d'awwww this is such a good story. Can I have more please?
>> No. 3144
This is great, Zuul. You're quickly becoming one of my favorite writefags on the chan.
>> No. 3150
This is adorable. I love it.
>> No. 3152
This is so great. You nailed the voices and the whole thing is adorable (hee, cow tipping).
>> No. 3160
Aww... Just, aww. This makes me feel all warm inside.
>> No. 3161
>>4
This is a huge thing for me. Makes me want to write more IN ORDER TO WIN YOUR LOVE.

Thanks, guys. :3
>> No. 3163
You got Cat Bountry love! Zuul has made it to the big leagues!
>> No. 3171
It's strange to think about where he is in his life. (Cutting out a bit of the paragraph, for shortness' sake) He's seen things I didn't even know were possible at that age.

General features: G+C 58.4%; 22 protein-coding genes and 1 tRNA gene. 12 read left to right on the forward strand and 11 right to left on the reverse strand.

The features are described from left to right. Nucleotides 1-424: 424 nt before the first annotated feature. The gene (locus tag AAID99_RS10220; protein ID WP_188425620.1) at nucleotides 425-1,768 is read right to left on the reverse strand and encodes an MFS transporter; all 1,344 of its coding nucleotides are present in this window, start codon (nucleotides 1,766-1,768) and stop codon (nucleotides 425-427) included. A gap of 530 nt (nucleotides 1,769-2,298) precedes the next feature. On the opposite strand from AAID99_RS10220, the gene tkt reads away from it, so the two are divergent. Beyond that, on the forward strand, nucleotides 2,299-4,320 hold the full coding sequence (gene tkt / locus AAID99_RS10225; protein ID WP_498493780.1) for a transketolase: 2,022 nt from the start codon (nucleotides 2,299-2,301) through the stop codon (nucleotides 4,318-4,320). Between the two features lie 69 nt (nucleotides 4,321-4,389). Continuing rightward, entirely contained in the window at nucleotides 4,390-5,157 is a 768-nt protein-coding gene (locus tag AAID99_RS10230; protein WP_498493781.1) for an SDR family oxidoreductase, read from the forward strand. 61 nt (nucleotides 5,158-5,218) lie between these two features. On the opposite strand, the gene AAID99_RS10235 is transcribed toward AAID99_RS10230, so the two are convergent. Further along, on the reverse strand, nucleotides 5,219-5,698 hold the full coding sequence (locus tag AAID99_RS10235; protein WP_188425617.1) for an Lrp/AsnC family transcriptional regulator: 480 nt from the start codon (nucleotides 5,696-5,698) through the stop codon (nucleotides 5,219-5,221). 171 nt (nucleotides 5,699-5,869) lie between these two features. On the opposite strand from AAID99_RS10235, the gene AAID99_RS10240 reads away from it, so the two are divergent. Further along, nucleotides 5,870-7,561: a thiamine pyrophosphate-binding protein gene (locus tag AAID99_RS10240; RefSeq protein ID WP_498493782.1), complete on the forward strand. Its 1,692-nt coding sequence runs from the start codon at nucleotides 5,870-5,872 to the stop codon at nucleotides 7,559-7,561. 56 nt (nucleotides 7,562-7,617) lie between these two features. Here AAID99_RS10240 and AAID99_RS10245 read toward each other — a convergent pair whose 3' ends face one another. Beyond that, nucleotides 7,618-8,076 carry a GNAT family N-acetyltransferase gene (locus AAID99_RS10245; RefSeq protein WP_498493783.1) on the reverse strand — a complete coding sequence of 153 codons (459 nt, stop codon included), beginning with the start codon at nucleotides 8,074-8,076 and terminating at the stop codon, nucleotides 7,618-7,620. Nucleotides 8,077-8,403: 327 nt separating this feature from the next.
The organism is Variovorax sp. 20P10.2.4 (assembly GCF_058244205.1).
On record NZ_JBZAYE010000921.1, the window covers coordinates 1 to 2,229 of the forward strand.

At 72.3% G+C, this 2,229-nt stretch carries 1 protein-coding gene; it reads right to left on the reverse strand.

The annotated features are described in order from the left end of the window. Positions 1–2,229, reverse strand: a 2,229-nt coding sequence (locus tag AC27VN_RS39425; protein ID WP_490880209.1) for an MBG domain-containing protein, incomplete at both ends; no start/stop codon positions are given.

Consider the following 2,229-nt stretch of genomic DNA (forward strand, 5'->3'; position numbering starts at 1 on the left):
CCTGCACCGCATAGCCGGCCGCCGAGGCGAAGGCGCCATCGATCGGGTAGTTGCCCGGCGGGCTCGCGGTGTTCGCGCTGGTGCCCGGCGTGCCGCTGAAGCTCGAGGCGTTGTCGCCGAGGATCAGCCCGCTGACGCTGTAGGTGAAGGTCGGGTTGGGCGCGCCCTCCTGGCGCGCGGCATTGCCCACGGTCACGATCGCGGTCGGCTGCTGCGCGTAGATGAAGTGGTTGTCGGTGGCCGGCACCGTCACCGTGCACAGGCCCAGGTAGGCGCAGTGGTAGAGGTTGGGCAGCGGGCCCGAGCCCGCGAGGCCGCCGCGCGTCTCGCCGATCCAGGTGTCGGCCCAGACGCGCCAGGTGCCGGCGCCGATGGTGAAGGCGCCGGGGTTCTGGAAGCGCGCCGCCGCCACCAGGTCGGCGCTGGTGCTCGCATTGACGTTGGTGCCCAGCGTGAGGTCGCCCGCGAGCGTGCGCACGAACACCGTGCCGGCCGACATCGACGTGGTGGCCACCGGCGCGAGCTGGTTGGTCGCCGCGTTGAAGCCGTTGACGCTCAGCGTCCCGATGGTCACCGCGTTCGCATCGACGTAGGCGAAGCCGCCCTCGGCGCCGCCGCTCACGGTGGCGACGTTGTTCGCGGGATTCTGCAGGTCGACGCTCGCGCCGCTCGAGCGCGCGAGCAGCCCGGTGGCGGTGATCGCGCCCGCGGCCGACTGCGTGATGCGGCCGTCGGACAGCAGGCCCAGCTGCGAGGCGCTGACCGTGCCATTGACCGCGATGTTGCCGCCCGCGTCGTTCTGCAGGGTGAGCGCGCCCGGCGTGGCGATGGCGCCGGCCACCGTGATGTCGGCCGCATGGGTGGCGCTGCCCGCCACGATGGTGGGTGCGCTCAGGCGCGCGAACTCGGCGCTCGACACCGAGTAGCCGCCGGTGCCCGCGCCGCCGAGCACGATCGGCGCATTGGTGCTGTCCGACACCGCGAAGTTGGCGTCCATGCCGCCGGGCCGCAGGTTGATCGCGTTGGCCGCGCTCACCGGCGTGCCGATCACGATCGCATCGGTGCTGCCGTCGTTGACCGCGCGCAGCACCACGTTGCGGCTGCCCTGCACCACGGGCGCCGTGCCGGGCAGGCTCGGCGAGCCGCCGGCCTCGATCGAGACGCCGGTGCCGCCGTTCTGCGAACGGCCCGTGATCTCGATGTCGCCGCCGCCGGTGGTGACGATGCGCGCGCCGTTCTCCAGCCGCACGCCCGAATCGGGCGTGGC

This entire paragraph for some reason made me go d'aaaaaw in quite an over the top way. Well, actually, the entire thing made me go d'aw. This part though, tugged at my heartstrings in a kind of "it's rather sad, I want to hug him" way.

And then there's that:

"Lookit me, I'm tippin' a cow!"
I snorted and laughed. I'm tempted to draw that for the laugh.
>> No. 3172
>>8

You keep churning out good fics, I will love you forever.

ALTHOUGH, SOME MEDIC AND HEAVY STUFF CERTAINLY WOULD HELP SEAL THE DEAL, WINK WINK NUDGE NUDGE.
>> No. 3176
>>11

A CHALLENGE! ARE YOU A BAD ENOUGH DUDE TO WRITE THE HEAVY MEDIC FIC???